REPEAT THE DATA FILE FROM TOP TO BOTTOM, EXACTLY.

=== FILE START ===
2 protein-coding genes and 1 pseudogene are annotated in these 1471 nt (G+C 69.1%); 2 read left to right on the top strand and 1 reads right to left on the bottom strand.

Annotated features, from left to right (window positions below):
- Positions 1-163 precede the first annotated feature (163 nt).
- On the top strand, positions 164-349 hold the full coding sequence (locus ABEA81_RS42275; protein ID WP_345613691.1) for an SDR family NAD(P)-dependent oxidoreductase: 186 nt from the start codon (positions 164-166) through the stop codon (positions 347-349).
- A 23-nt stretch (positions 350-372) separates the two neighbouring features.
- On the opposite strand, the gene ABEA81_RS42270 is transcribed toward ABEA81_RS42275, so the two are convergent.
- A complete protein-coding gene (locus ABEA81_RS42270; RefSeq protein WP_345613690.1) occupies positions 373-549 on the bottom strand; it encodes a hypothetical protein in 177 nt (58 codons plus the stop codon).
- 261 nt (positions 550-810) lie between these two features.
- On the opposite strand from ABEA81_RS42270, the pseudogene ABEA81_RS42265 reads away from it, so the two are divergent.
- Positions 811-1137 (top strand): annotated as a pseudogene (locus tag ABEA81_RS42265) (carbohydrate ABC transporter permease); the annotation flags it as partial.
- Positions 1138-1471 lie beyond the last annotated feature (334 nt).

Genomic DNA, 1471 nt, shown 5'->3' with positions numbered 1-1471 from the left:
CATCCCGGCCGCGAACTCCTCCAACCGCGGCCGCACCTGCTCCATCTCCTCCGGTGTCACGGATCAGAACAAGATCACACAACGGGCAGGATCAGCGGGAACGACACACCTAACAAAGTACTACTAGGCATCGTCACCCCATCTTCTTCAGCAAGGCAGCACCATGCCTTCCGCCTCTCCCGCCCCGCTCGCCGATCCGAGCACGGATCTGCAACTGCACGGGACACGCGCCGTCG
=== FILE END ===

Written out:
2 protein-coding genes and 1 pseudogene are annotated in these 1471 nt (G+C 69.1%); 2 read left to right on the top strand and 1 reads right to left on the bottom strand.

Annotated features, from left to right (window positions below):
- Positions 1-163 precede the first annotated feature (163 nt).
- On the top strand, positions 164-349 hold the full coding sequence (locus ABEA81_RS42275; protein ID WP_345613691.1) for an SDR family NAD(P)-dependent oxidoreductase: 186 nt from the start codon (positions 164-166) through the stop codon (positions 347-349).
- A 23-nt stretch (positions 350-372) separates the two neighbouring features.
- On the opposite strand, the gene ABEA81_RS42270 is transcribed toward ABEA81_RS42275, so the two are convergent.
- A complete protein-coding gene (locus ABEA81_RS42270; RefSeq protein WP_345613690.1) occupies positions 373-549 on the bottom strand; it encodes a hypothetical protein in 177 nt (58 codons plus the stop codon).
- 261 nt (positions 550-810) lie between these two features.
- On the opposite strand from ABEA81_RS42270, the pseudogene ABEA81_RS42265 reads away from it, so the two are divergent.
- Positions 811-1137 (top strand): annotated as a pseudogene (locus tag ABEA81_RS42265) (carbohydrate ABC transporter permease); the annotation flags it as partial.
- Positions 1138-1471 lie beyond the last annotated feature (334 nt).

Genomic DNA, 1471 nt, shown 5'->3' with positions numbered 1-1471 from the left:
CATCCCGGCCGCGAACTCCTCCAACCGCGGCCGCACCTGCTCCATCTCCTCCGGTGTCACGGATCAGAACAAGATCACACAACGGGCAGGATCAGCGGGAACGACACACCTAACAAAGTACTACTAGGCATCGTCACCCCATCTTCTTCAGCAAGGCAGCACCATGCCTTCCGCCTCTCCCGCCCCGCTCGCCGATCCGAGCACGGATCTGCAACTGCACGGGACACGCGCCGTCG